October 24, 2016 by Noël Cantin

Make the most of millennial employees

As millennials have become a large part of the workforce, those of us in leadership positions are discovering new management strategies. For both succession planning and to create a work culture that keeps younger talent engaged, here are four key ways to ensure your millennial employees are ready for the future.

1. Make yourself approachable

This is not just about taking the time to meet with employees, but creating a positive atmosphere that makes them feel they can approach you as a mentor – as well as a manager. A key element to approachability is being able to have open and constructive dialogue when perspectives differ. At my office, we work to make sure that staff is comfortable sitting with us and talking about their concerns. If your employees are afraid to ask questions or speak their minds, you will be deprived of their valuable perspectives and they won’t feel they have a voice.

2. The benefit of high expectations

When you establish high expectations for young employees, they embrace challenge and the opportunity to grow. Even if there is a significant age difference, impress upon them that they are just as valued members of the team as you and other senior employees. This will result in them both taking responsibility for their role in order to meet high expectations, while also making them feel like they are part of an open, professional culture that encourages growth.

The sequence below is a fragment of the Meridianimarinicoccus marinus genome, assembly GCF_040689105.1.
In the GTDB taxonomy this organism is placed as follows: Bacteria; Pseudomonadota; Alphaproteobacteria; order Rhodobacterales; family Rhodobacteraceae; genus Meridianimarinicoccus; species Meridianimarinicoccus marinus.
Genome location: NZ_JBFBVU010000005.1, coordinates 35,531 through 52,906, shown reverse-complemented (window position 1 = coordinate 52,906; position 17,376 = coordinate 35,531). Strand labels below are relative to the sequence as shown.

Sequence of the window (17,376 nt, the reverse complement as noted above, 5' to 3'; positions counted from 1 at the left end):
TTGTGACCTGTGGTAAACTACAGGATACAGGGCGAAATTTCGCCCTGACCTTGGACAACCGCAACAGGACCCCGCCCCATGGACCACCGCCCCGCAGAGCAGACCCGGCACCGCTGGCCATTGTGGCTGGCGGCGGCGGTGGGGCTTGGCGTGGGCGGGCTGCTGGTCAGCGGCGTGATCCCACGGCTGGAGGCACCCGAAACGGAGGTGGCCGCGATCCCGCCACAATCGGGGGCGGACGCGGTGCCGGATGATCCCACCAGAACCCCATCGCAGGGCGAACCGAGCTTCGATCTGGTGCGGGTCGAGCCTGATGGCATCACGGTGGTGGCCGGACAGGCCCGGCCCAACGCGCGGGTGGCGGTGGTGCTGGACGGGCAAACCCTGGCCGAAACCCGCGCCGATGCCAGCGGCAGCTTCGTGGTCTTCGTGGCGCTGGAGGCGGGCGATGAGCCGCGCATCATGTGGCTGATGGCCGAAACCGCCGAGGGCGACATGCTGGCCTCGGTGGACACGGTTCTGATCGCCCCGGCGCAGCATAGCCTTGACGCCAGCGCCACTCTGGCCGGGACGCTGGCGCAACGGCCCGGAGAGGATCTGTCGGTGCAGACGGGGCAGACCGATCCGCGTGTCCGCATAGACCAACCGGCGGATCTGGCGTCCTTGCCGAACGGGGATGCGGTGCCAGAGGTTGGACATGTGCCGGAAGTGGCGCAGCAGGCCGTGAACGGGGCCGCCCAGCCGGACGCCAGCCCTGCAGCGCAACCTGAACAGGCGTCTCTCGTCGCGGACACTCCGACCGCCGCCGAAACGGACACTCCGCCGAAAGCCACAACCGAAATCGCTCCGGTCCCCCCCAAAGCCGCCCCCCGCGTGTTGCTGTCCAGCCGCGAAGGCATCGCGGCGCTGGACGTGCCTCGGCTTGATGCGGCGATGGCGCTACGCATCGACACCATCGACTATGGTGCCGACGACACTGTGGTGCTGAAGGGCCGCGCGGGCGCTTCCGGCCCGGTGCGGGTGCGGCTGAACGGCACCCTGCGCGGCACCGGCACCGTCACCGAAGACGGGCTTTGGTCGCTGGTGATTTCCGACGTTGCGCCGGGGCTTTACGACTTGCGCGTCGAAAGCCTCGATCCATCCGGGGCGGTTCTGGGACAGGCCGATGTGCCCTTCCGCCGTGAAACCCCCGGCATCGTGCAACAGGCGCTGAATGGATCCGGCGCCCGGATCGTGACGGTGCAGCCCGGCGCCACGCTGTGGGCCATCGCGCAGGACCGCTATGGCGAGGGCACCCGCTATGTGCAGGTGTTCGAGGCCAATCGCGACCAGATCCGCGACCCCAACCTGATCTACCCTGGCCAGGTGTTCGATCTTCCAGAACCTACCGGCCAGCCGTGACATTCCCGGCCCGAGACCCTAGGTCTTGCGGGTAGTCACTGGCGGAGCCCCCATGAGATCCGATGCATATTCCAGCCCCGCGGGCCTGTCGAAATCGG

3. Give them tasks they enjoy

For leaders, one of the most overlooked skills to develop is the ability to identify tasks that your employees most enjoy. At our firm, we try to have formal meetings with staff members on a regular basis. This is a valuable opportunity to ask them exactly what they think about their job and what they most like to focus on professionally. Because for many employees, the tasks they like doing the most also often represent their strengths.

4. Love them or lose them

Even employees with little power or influence have at least one solution available when they are unhappy: they can leave. When I talk to professionals 30 and under, it’s clear they aren’t attached to their job in the way previous generations were. In other words, be sure to treat young employees with respect and provide them with both opportunities for growth and engagement – or they will go looking elsewhere.

Noël Cantin, CPA, CA, has a broad range of experience dealing with accounting, audit, general business and management matters for a diverse clientele. He oversees numerous recurring audits of financial statements, as well as special studies and projects related to acquisitions, financial planning, valuations and tax planning. Noël’s breakfast of champions includes a bowl of granola, a half-cup of blueberries or raspberries and a glass of orange juice.